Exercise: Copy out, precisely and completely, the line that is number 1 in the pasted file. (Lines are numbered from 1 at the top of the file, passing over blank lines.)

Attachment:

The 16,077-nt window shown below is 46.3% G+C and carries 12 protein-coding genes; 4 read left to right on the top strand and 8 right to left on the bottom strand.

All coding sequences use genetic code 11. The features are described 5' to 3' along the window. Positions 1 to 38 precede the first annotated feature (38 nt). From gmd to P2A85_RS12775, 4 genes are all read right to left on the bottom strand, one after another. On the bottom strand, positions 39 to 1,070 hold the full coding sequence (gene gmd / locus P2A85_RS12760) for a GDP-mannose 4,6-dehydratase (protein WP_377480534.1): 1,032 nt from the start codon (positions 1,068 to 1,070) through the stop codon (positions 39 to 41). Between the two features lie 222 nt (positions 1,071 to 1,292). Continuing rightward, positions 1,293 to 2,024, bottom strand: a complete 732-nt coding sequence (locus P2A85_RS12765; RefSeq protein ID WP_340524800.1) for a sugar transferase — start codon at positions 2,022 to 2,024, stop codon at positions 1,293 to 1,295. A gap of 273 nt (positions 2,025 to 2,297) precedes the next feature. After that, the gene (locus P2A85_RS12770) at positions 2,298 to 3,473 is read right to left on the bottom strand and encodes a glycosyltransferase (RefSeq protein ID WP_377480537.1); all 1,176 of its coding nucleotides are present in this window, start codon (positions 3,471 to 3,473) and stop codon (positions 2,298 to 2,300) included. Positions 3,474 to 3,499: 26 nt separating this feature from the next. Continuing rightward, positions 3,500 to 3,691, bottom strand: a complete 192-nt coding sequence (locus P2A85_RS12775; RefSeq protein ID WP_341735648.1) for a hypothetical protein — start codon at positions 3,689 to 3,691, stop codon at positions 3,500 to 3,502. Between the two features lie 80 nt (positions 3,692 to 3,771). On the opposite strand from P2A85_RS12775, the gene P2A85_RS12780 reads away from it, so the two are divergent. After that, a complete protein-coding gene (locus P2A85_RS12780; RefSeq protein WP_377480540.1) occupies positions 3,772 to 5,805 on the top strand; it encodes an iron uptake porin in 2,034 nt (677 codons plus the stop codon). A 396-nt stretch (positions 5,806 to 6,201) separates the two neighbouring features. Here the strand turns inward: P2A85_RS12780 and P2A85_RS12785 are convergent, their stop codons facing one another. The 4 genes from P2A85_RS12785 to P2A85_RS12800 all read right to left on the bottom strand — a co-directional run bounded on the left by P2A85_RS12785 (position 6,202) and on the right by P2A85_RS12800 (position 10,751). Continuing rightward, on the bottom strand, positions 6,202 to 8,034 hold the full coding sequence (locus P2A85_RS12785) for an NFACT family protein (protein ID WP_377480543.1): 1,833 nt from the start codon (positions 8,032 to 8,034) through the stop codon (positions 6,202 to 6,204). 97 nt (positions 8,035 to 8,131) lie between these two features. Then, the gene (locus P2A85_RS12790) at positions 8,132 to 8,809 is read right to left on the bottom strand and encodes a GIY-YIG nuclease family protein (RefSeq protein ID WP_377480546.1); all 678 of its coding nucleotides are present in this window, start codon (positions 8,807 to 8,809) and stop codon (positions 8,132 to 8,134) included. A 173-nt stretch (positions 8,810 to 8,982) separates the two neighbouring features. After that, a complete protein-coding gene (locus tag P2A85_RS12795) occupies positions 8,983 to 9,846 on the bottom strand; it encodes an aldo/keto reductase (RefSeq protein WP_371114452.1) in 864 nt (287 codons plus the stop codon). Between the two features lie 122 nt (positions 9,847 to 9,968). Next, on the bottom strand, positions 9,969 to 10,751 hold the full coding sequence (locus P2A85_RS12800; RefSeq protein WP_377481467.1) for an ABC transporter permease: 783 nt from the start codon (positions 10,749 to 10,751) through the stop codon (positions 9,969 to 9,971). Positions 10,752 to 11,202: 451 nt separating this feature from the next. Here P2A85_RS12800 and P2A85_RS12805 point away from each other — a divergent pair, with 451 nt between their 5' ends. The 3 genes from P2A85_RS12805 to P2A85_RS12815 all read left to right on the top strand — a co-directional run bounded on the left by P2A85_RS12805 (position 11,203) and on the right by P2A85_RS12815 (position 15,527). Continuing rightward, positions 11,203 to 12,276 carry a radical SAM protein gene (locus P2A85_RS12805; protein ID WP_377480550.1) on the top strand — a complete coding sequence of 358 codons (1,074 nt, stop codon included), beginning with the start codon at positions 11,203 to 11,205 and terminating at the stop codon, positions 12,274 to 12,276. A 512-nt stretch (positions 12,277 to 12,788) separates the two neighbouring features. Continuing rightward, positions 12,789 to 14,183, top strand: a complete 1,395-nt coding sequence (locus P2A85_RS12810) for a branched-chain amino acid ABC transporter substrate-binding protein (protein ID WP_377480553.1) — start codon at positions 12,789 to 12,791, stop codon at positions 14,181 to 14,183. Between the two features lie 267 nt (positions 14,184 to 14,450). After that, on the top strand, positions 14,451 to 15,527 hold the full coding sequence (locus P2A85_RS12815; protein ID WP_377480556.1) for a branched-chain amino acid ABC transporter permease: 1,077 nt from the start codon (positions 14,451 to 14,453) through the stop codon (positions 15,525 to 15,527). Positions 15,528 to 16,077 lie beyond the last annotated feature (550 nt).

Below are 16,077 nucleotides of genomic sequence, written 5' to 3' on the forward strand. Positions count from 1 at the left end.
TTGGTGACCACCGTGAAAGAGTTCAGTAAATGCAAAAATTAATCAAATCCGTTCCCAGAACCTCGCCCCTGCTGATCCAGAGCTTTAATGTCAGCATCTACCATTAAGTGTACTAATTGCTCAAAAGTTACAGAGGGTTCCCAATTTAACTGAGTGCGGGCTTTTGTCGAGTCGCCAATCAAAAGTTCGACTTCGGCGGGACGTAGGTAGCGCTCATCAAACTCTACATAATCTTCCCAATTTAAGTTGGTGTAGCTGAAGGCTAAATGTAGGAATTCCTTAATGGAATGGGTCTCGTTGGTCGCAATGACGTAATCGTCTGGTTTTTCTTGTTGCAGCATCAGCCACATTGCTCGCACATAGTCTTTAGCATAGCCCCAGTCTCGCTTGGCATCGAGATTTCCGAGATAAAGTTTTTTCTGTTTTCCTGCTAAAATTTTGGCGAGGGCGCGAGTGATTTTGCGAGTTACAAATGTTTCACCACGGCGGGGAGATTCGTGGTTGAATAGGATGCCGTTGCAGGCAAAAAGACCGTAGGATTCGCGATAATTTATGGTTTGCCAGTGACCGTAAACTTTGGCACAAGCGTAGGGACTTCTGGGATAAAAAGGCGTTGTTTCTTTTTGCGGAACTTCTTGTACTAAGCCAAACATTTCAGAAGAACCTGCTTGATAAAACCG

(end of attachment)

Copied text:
The 16,077-nt window shown below is 46.3% G+C and carries 12 protein-coding genes; 4 read left to right on the top strand and 8 right to left on the bottom strand.